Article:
Still scarred by the 1980s thrift crisis, Scott M. Albinson vows that the industry will not tank on his watch.

As a managing director at the Office of Thrift Supervision, Mr. Albinson is the agency's top cop, with final say on which companies get a charter.

Now 39, he began his regulatory career in 1986 as the thrift industry was collapsing. He examined CenTrust Bank of Miami, Horizon Financial of Southampton, Pa., and Hill Financial Savings and Loan of Red Hill, Pa.-all of which failed.

"I learned a variety of lessons that I keep with me all the time," Mr. Albinson said in an interview. "As a regulator, I saw many institutions move into new markets, new activities, and they were thoroughly unprepared to deal with the risks that were presented to them.

"Without sound management, no institution can survive," he said.

Today he sees some scary parallels to the 1980s, even though the industry is better capitalized, more profitable, and less vulnerable to interest rate risk, which punished thrifts in the 1980s.

Newcomers are lining up in droves for charters, commercial lending is becoming more important, and competitive pressures are increasingly pushing thrifts into risky activities such as subprime and high-loan-to-value lending, he said.

The result is an agency moving at a glacial pace, a trait that has left some thrift lawyers irritated and impatient.

"They believe there is an issue under every stone," said one thrift lawyer who refused to be named. "Everyone's afraid of being criticized, because you don't want it to blow up on your watch and have everybody say, 'Where were the regulators?'"

The thrift charter is enjoying a renaissance, because it is the only vehicle that permits commercial, insurance, and securities firms to enter the banking business. This has caught the attention of lawmakers, who are considering either eliminating the unitary thrift charter or barring commercial firms from owning them.

Scrambling to get charters before Congress acts, more than 75 nonbank companies have submitted applications to the OTS since 1997. Twenty-one have been approved, an average of about one every six weeks.

The pace has picked up, however. In the past month the OTS granted charters to Grange Mutual Casualty Co., Loews Corp., Farm Bureau Bancorp., and American General Corp. The string of approvals fueled speculation that more would follow.

"It's all systems go," said Matthew Lee, executive director of Inner City Press/Community on the Move, and a frequent critic of awards of thrift charters to companies that do not prove they will comply with the Community Reinvestment Act.

Mr. Albinson said reality lies somewhere between the two perceptions of the agency's speed. "You're likely to see a more steady trickle, not like a heavy volume or anything," he said.

The agency still must settle supervisory issues such as how to ensure that an insurance company's customers know the difference between bank and nonbank financial products, he said. One solution is to send in examiners incognito to buy products from insurers, to check that consumer protections are being met, he said.

"We've resolved many of these issues, not all of them," Mr. Albinson said. "You're never really done, because the market evolves, and each one of these applications has a little bit different twist than the last one."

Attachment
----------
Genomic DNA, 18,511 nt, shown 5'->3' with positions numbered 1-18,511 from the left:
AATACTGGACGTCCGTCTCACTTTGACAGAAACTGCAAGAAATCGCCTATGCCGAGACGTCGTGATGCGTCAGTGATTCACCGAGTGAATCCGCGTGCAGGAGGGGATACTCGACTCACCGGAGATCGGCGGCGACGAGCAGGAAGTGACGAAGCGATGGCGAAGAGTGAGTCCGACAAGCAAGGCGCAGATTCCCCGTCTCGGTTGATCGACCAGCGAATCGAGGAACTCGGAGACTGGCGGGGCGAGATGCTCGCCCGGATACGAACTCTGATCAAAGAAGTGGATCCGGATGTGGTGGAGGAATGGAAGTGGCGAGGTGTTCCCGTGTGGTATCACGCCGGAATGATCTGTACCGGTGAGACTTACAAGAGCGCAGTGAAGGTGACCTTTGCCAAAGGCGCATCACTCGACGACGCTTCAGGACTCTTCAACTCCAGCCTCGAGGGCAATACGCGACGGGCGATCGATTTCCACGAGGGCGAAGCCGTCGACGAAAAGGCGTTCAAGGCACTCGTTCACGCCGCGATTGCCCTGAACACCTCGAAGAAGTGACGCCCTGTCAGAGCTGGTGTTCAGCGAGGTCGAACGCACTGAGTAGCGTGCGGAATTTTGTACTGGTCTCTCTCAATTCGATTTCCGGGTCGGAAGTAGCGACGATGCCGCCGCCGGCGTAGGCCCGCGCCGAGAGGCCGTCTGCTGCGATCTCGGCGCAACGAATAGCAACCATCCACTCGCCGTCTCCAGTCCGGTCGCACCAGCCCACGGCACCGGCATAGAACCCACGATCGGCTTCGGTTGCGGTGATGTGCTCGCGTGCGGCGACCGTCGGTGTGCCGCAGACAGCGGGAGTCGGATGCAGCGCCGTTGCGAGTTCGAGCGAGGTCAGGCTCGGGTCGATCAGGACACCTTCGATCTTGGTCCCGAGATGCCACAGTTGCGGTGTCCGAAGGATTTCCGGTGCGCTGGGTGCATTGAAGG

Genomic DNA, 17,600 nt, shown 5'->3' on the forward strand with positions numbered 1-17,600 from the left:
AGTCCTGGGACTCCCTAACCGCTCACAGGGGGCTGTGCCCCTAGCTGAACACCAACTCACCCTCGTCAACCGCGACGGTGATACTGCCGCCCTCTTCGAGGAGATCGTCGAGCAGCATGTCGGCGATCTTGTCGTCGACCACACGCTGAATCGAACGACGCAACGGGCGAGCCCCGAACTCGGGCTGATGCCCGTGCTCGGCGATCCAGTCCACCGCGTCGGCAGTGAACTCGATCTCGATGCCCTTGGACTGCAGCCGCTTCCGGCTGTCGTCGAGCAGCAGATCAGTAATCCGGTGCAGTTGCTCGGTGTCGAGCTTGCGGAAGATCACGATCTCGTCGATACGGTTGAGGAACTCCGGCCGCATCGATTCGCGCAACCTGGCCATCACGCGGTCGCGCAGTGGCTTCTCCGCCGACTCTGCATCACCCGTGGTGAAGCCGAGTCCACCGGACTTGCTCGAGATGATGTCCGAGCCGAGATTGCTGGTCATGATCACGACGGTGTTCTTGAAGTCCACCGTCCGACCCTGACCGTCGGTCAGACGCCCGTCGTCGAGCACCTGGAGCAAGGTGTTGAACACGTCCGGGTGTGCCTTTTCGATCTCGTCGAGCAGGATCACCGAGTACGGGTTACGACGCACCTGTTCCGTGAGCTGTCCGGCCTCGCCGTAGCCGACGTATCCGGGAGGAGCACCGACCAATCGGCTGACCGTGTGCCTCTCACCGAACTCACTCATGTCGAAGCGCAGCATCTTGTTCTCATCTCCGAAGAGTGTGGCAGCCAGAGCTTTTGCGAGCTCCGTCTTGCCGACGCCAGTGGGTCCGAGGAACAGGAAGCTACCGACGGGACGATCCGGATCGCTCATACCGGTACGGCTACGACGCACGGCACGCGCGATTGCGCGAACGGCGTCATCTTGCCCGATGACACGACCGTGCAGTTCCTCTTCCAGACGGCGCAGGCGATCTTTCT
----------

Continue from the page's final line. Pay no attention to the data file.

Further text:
To avoid the mistakes of the 1980s, the OTS is scrutinizing companies that want to own thrifts, Mr. Albinson said.

"The agency chartered some unscrupulous characters that it probably shouldn't have back then, in order to bring fresh capital into the system," Mr. Albinson said. "We're certainly doing our homework as to who we're allowing in the door."

Mr. Albinson said his next challenge is updating how thrifts and holding companies are examined, especially given the rapid-fire changes in the marketplace.

"We're seeing a movement to alternative delivery systems, whether it is the Internet, or it happens at the kitchen table, or at a local insurance agent's office," he said.

One priority is to improve measurement of risk incurred by thrift holding companies, Mr. Albinson said. Examination guidelines are being updated, and reporting requirements may become more detailed.

Risk-based capital rules also may have to be revised, because they do not take into account many activities that are recorded off an institution's balance sheet, such as mortgage securitizations.

Mr. Albinson is also negotiating with the National Association of Insurance Commissioners to share financial information. An agreement will probably be completed this summer.

Mr. Albinson, who stands 6 feet, 6 inches tall, attended Eastern College in St. David's, Pa., on a basketball scholarship, but decided not to pursue a professional career. At the school, he met his future wife, the daughter of the school's athletic director. The couple have four children, ages 4 to 11, whom Mr. Albinson coaches in basketball, soccer, and baseball.

He was promoted to his current position in December, from special assistant to the agency's deputy director, Richard M. Riccobono.

OTS Director Ellen S. Seidman said, "Scott clearly has the knowledge, experience, and compatibility we were seeking. He is a natural for this very important job."

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